Finding opportunity in chaos is one timeless investment strategy that has been used by many saavy investors.  Recent events in the market prove that recent chaos is just as good an opportunity to benefit as any other time past.  Divergent monetary policy, commodity price implosions, mutual fund liquidations, and the list continues.  How could you position yourself to benefit from these events?  Let’s take a look:

Q.  What type of an event should I look out for?

A. An immediate or systematic liquidations of mutual funds.  The freezing of Third Avenue Management’s (“TAM”) high-yield fund and subsequent liquidation represents the constraint firms like that can experience during volatility.  Essentially, assets owned by the fund could not be sold for more than what they were supposed to be worth.  Since mutual funds are required to meet daily redemptions this situation posed a problem.  Some firms have increased their liquidity and cash on hand to meet investor redemption requests.  But in no uncertain terms is this a good trend for investors. First, you have the risk of loss of investment capital along with the opportunity cost of not being able to invest while the firm is liquidating. The lesson to be learned here is to know what you are investing in.  Investors with a shorter investing horizon and lower risk tolerance should avoid funds that place bets on the high yield sector or any other with limited liquidity. Decreased liquidity or loss of investment capital could always occur.  On the other hand, investors with longer investment horizons and increased risk tolerance could take advantage of these trends by accumulating assets like the ones TAM invests in as they would be “on sale” (more about this below).  You never know when you may be subject to a fund “freezing”, so owning the individual assets in a diversified portfolio is not that bad an idea.  As always, this should be done after prudent research and analysis or with a trusted professional.

Q. What is the best investment approach?

A.  Strategic or  tactical asset allocations.  There are essentially two investment strategies when it comes to the “how” of investing:  passive or active.  My purpose in this writing is not to espouse one or the other, but to explore the merits of each under a market collapse.  First, let’s explore passive or “strategic asset allocation”.  It is passive because the goal is to earn the return of the overall market.  One example would be buying a fund that mirrors the S&P 500 index (there are a number of funds that do this).  Your expected return would be no more or less than the return of the index.  Taking this a step further, suppose you own a fund that invests in an index that reflects the return of the entire high yield market.  That means you will get exposure to all sectors of that market without any over exposure in any one in particular.  Of note, will be the frequency of rebalancing or “turnover” inside of that fund’s portfolio.  Typically, this process is done to keep the fund from over-weighting any sector among other things.  If this were not done, winning positions would be in greater proportion than losing positions in comparison to the fund’s total market value.  However in the process of rebalancing, the winners can be sold and the fund manager is forced to buy more fairly priced assets.  This is the conundrum with passive investing.  On the other hand, active or “tactical asset allocations” allow for the over-weighting of a particularly favorable strategy to exploit opportunities and earn extra return above the index or benchmark.  This is what is referred to as “alpha“.  In an actively managed strategy, rebalancing won’t force the sale of winning positions.  The caveat of course being that you may become “out of balance” or “over-exposed” in one or more sectors.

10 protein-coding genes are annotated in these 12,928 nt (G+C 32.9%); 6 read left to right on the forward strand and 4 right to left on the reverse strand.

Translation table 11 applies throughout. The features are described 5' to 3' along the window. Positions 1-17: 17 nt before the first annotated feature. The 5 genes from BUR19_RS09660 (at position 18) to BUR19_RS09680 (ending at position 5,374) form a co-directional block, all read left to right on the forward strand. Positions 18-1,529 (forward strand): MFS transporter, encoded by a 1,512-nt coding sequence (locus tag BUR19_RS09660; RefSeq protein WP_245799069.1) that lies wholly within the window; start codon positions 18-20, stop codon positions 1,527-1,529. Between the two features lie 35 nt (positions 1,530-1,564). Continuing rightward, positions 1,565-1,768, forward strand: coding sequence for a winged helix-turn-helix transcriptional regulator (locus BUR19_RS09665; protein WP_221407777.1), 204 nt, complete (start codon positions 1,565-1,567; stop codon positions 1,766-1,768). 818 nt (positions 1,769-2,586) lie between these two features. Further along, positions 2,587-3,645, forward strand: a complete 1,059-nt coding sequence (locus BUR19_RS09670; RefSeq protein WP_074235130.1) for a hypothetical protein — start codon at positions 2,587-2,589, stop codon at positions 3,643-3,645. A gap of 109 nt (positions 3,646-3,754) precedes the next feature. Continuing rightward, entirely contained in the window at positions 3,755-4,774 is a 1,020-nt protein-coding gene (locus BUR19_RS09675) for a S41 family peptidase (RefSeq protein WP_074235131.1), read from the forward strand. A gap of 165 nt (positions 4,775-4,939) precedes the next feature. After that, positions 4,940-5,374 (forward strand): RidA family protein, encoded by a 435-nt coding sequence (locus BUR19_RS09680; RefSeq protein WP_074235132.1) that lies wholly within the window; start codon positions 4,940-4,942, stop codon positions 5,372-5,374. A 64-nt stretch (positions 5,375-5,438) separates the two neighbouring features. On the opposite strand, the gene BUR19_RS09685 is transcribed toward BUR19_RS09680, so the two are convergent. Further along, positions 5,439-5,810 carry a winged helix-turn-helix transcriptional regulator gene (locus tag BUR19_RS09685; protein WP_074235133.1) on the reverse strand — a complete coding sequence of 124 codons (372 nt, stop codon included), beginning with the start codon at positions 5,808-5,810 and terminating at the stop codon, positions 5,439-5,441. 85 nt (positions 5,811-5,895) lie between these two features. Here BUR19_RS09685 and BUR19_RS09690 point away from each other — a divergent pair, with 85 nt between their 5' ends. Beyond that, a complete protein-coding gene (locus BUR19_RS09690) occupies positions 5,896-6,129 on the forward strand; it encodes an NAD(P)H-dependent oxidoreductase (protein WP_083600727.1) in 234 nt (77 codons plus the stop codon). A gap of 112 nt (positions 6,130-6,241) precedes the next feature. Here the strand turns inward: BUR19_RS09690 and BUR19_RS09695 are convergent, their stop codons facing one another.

Lastly, I’ll mention that focusing on total investment return is key.  Most investors primarily focus on change in value (“buy low, sell high”).  This is important, but it is not the easiest to guarantee.  Historically, it takes investors long periods of time (10 years or more) to have remarkable success with strategies that focus primarily on this component of total return.  This is usually the case because markets usually run in cycles of 7-10 years.  A broader perspective would take into account change in value as well as the income generated by investments.  This can be taken a step further to include the income generated from the income.  Or more simply put:

TOTAL RETURN = CHANGE IN VALUE + INCOME +  REINVESTED INCOME

Consider if you buy a stock and it goes up 5% in year 1, you cannot reinvest the 5% the stock made without selling the stock.  However, if the stock paid a 5% dividend, you could reinvest the dividend to buy shares that would then also earn a dividend.  You could indefinitely repeat this process to increase your total return on the stock regardless if the stock’s price.  Quite ironically, if the stock’s price decreased you could presumably buy more shares, increasing the amount of dividend income you earned.  The caveat is that the price would have some level that it could not fall to and still realistically pay a dividend.  My point in saying all this, is to illustrate the power of compounding.  If an investor focused on a sector or sectors of the market that are fairly priced that paid current income that could be systematically reinvested, this would be an excellent strategy to take advantage of a market collapse.

Happy Investing & Merry Christmas!